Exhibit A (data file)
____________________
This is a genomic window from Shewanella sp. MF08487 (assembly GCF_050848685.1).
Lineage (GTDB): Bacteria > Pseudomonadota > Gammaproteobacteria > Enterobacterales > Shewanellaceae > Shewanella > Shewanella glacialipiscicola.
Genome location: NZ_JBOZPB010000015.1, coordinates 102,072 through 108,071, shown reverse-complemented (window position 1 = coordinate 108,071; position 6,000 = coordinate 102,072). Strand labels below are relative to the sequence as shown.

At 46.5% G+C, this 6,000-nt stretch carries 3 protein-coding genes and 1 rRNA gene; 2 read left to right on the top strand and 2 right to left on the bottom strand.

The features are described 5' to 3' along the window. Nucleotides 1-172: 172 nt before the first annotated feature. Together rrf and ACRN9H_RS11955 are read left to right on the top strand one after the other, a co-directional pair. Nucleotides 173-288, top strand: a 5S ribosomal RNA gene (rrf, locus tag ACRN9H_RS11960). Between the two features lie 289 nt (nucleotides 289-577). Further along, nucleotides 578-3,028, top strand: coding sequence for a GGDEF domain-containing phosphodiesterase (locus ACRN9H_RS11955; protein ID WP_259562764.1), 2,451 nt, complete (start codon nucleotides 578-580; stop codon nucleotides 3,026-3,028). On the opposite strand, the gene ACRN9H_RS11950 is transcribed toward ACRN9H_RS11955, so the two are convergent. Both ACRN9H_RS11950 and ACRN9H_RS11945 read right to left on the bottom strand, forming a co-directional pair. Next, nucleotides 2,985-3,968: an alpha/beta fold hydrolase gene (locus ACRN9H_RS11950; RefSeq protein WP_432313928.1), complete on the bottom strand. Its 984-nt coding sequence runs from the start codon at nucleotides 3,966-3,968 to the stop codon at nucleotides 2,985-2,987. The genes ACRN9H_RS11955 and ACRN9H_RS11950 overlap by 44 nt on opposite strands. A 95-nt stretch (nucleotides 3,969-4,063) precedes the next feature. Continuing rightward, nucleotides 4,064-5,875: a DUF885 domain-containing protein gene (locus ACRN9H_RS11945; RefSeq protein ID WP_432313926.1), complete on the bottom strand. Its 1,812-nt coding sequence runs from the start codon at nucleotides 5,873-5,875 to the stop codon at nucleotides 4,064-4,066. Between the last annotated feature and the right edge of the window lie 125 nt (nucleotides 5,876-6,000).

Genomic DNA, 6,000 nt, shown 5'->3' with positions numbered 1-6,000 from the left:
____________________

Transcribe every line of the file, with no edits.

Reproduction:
This is a genomic window from Shewanella sp. MF08487 (assembly GCF_050848685.1).
Lineage (GTDB): Bacteria > Pseudomonadota > Gammaproteobacteria > Enterobacterales > Shewanellaceae > Shewanella > Shewanella glacialipiscicola.
Genome location: NZ_JBOZPB010000015.1, coordinates 102,072 through 108,071, shown reverse-complemented (window position 1 = coordinate 108,071; position 6,000 = coordinate 102,072). Strand labels below are relative to the sequence as shown.

At 46.5% G+C, this 6,000-nt stretch carries 3 protein-coding genes and 1 rRNA gene; 2 read left to right on the top strand and 2 right to left on the bottom strand.

The features are described 5' to 3' along the window. Nucleotides 1-172: 172 nt before the first annotated feature. Together rrf and ACRN9H_RS11955 are read left to right on the top strand one after the other, a co-directional pair. Nucleotides 173-288, top strand: a 5S ribosomal RNA gene (rrf, locus tag ACRN9H_RS11960). Between the two features lie 289 nt (nucleotides 289-577). Further along, nucleotides 578-3,028, top strand: coding sequence for a GGDEF domain-containing phosphodiesterase (locus ACRN9H_RS11955; protein ID WP_259562764.1), 2,451 nt, complete (start codon nucleotides 578-580; stop codon nucleotides 3,026-3,028). On the opposite strand, the gene ACRN9H_RS11950 is transcribed toward ACRN9H_RS11955, so the two are convergent. Both ACRN9H_RS11950 and ACRN9H_RS11945 read right to left on the bottom strand, forming a co-directional pair. Next, nucleotides 2,985-3,968: an alpha/beta fold hydrolase gene (locus ACRN9H_RS11950; RefSeq protein WP_432313928.1), complete on the bottom strand. Its 984-nt coding sequence runs from the start codon at nucleotides 3,966-3,968 to the stop codon at nucleotides 2,985-2,987. The genes ACRN9H_RS11955 and ACRN9H_RS11950 overlap by 44 nt on opposite strands. A 95-nt stretch (nucleotides 3,969-4,063) precedes the next feature. Continuing rightward, nucleotides 4,064-5,875: a DUF885 domain-containing protein gene (locus ACRN9H_RS11945; RefSeq protein ID WP_432313926.1), complete on the bottom strand. Its 1,812-nt coding sequence runs from the start codon at nucleotides 5,873-5,875 to the stop codon at nucleotides 4,064-4,066. Between the last annotated feature and the right edge of the window lie 125 nt (nucleotides 5,876-6,000).

Genomic DNA, 6,000 nt, shown 5'->3' with positions numbered 1-6,000 from the left: